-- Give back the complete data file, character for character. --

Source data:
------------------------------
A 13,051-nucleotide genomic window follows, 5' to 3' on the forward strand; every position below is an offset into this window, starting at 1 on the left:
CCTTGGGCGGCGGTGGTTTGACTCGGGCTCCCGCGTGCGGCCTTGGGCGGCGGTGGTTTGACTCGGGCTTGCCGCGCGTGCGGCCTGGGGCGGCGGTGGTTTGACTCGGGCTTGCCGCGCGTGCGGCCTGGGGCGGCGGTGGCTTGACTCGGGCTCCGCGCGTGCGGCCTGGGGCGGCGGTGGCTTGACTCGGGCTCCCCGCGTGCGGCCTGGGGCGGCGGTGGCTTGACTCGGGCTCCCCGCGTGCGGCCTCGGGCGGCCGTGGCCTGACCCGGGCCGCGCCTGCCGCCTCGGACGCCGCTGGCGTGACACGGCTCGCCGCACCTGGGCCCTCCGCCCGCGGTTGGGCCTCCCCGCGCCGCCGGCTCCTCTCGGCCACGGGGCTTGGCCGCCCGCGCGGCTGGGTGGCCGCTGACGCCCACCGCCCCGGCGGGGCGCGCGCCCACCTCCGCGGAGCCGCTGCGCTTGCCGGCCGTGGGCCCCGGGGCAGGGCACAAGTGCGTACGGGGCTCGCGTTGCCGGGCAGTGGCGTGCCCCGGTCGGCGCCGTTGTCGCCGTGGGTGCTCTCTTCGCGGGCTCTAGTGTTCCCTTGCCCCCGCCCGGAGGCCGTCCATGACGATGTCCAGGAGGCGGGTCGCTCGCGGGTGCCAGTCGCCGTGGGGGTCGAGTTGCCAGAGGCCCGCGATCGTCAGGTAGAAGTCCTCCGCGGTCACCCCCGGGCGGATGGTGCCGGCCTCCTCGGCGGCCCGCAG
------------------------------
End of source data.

A 13,051-nucleotide genomic window follows, 5' to 3' on the forward strand; every position below is an offset into this window, starting at 1 on the left:
CCTTGGGCGGCGGTGGTTTGACTCGGGCTCCCGCGTGCGGCCTTGGGCGGCGGTGGTTTGACTCGGGCTTGCCGCGCGTGCGGCCTGGGGCGGCGGTGGTTTGACTCGGGCTTGCCGCGCGTGCGGCCTGGGGCGGCGGTGGCTTGACTCGGGCTCCGCGCGTGCGGCCTGGGGCGGCGGTGGCTTGACTCGGGCTCCCCGCGTGCGGCCTGGGGCGGCGGTGGCTTGACTCGGGCTCCCCGCGTGCGGCCTCGGGCGGCCGTGGCCTGACCCGGGCCGCGCCTGCCGCCTCGGACGCCGCTGGCGTGACACGGCTCGCCGCACCTGGGCCCTCCGCCCGCGGTTGGGCCTCCCCGCGCCGCCGGCTCCTCTCGGCCACGGGGCTTGGCCGCCCGCGCGGCTGGGTGGCCGCTGACGCCCACCGCCCCGGCGGGGCGCGCGCCCACCTCCGCGGAGCCGCTGCGCTTGCCGGCCGTGGGCCCCGGGGCAGGGCACAAGTGCGTACGGGGCTCGCGTTGCCGGGCAGTGGCGTGCCCCGGTCGGCGCCGTTGTCGCCGTGGGTGCTCTCTTCGCGGGCTCTAGTGTTCCCTTGCCCCCGCCCGGAGGCCGTCCATGACGATGTCCAGGAGGCGGGTCGCTCGCGGGTGCCAGTCGCCGTGGGGGTCGAGTTGCCAGAGGCCCGCGATCGTCAGGTAGAAGTCCTCCGCGGTCACCCCCGGGCGGATGGTGCCGGCCTCCTCGGCGGCCCGCAG